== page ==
Wastewater management

Reuse greywater at home

Greywater is domestic wastewater that comes from kitchens, bathrooms and laundries.

It does not include wastewater from toilets or urinals.

When managed properly, greywater can be reused on lawns and gardens.

Read below to find out more about recycling greywater from your home.

What's in greywater

Greywater can contain:

  • dirt
  • food
  • grease
  • detergents, soaps and chemicals
  • salts
  • harmful micro-organisms.

If it's not managed correctly, it can be a risk to human health and the environment.

Benefits of using greywater

When used responsibly, greywater can be:

  • a source of irrigation water all year round
  • a relatively easy and safe source of water to access and use
  • a good source of nutrients for plants.

Reusing greywater on your garden

When reusing greywater on your garden, remember the following:

  • Don't use kitchen wastewater on your garden – it contains fats, oils and grease which can:
    • reduce the amount of air to plants and
    • harm micro-organisms
  • Keep children away from areas where greywater is used until it has soaked into the ground.
  • Don't let greywater form puddles or run off onto other properties, watercourses and drains.
  • Don't keep watering in one spot - salts and other contaminants will build up.
  • Rotate greywater use with mains and rain water - this will help flush salts from the soil.
  • Don't overwater your plants.
  • If plants are damaged, reduce the amount of water used or try a bigger irrigation area.

How to apply greywater

You can apply greywater to your garden using a:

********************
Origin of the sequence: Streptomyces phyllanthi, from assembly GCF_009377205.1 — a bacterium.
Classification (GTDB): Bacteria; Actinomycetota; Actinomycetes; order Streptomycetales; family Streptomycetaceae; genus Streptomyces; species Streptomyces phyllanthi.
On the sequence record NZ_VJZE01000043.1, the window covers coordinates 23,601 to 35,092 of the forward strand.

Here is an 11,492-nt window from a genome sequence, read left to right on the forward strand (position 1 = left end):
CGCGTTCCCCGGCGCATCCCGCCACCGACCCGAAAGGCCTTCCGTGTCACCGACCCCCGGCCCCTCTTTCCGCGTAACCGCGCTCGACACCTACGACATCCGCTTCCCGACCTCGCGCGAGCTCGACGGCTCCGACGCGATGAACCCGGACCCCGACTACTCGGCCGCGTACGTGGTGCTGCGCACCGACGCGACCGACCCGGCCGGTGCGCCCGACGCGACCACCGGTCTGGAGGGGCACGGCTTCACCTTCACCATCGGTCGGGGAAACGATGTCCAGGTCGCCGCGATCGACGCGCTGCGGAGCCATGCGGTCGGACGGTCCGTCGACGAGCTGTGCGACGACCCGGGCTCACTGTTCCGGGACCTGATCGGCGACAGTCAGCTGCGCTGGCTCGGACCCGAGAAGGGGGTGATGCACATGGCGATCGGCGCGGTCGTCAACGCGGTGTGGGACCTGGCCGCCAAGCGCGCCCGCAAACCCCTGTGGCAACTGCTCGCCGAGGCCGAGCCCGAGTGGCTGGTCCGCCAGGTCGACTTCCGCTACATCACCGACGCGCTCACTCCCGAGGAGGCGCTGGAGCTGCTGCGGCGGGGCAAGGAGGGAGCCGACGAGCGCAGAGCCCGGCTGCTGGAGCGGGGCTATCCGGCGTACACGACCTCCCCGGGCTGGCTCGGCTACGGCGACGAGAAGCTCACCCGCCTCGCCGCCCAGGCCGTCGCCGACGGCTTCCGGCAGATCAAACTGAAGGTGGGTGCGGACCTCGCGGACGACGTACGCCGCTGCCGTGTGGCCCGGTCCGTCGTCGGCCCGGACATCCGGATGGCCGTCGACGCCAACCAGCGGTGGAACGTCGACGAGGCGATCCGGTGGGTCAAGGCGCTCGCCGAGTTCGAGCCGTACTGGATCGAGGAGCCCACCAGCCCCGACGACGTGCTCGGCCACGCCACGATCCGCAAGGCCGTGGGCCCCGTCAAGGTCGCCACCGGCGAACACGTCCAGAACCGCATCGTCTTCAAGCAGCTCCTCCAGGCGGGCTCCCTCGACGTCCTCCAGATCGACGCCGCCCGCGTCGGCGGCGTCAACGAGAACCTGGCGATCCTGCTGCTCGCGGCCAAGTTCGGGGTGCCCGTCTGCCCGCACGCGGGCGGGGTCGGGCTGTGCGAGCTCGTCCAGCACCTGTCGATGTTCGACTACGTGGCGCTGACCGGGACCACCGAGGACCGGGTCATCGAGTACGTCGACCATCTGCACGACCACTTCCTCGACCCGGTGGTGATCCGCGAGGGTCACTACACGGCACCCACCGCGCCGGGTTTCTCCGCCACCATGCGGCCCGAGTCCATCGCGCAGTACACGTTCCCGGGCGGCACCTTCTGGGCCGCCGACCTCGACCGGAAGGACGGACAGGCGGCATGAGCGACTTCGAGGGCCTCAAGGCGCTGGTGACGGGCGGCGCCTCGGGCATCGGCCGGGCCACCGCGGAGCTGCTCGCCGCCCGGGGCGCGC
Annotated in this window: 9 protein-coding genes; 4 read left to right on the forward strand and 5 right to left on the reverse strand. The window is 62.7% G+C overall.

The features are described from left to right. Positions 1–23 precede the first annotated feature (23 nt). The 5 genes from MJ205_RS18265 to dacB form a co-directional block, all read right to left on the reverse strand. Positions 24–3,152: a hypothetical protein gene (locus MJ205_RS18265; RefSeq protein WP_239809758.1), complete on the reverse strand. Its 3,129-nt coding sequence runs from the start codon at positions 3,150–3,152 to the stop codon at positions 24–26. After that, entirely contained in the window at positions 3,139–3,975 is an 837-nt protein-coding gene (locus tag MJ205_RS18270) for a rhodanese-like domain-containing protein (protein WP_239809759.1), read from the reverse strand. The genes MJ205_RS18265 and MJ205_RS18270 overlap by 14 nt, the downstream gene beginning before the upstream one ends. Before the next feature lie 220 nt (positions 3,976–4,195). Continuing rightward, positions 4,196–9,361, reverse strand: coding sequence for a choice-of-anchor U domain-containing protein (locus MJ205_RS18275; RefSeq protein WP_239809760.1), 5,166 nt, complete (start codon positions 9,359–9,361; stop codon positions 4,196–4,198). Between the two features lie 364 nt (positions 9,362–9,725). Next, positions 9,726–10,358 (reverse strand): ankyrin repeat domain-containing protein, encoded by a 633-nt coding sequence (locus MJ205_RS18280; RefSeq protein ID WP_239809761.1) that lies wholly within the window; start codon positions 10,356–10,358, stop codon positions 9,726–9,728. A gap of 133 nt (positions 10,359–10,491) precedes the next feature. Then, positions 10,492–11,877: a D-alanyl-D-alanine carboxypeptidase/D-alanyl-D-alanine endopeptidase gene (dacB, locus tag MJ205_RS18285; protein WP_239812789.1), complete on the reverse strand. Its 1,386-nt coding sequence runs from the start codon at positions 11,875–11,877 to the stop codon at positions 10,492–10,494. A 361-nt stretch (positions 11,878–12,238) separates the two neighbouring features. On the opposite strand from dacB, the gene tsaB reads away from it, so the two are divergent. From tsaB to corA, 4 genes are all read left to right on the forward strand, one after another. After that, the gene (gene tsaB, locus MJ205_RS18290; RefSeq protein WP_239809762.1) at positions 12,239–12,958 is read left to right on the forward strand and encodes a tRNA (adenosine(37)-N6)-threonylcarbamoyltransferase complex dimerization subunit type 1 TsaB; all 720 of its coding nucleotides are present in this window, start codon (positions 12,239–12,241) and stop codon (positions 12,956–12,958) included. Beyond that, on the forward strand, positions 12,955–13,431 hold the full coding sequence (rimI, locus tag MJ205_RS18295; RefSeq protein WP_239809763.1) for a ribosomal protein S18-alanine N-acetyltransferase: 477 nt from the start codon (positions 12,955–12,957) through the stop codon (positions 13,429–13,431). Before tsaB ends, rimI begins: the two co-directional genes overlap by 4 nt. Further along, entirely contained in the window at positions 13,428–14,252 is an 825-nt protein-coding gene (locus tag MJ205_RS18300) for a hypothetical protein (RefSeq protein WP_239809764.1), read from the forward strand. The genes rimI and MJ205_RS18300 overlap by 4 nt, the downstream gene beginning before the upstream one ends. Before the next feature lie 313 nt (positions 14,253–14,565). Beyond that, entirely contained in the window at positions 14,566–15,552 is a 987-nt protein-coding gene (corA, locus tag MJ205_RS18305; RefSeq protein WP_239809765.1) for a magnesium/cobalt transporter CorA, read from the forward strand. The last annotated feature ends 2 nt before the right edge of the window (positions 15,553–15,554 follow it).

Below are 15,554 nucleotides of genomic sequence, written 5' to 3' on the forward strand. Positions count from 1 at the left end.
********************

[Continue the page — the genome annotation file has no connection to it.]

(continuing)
• bucket or temporary hose
  • greywater diversion device.

Bucket or temporary hose

Using a bucket or temporary hose is the easiest way to apply greywater.

Don’t store or keep the water for more than a day. Storage can lead to spills and bad odours.

Avoid doing this when it’s raining or soil is saturated to stop greywater running into neighbouring properties.

Greywater diversion device

If you want to permanently divert greywater to your garden, you can install a greywater diversion device (GDD) on your property.

A GDD diverts greywater to a small holding tank and then to an irrigation system that’s below the soil surface.

These systems should be self-draining so that greywater isn't stored for more than a day.

They also have a valve to make it is easy to divert greywater directly to the sewer when it’s raining or when the soil is saturated.

Rules for your GDD

You don’t need approval to install a GDD, but your device must be:

  • installed for a single house only
  • installed by a licensed plumber and drainer
  • connected to sewerage or septic tank.

When using a GDD, you must not:

  • store greywater for long periods
  • use kitchen wastewater
  • use greywater for spray irrigation - the system must release it below the ground’s surface.

Managing kitchen wastewater

Most systems exclude kitchen wastewater from the waste stream because it’s difficult to treat.

You must divert it to a sewer (or septic tank).

Managing laundry wastewater

Most manufacturers advise against using greywater from the laundry trough when it is polluted with:

  • dirty nappies
  • soiled clothing
  • cleaning chemicals.

Read your system’s manual for further instructions.

Reusing treated greywater indoors

You can only use treated wastewater for indoor use in a single house.

Greywater can be reused for clothes washing and toilet flushing.

You must get a licensed plumber and drainer to carry out the internal plumbing works.

Guidelines for using greywater

Follow these guidelines for using greywater responsibly:

  • Don't use greywater if other people in the house are sick.
  • Don't use greywater from washing clothes covered in vomit or faeces - this includes nappies.
  • Don't keep untreated greywater for more than 24 hours to avoid spillage and bad odours.
  • Try not to splash greywater.
  • Wash your hands before eating, drinking or smoking.

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Last updated: 30 November 2020

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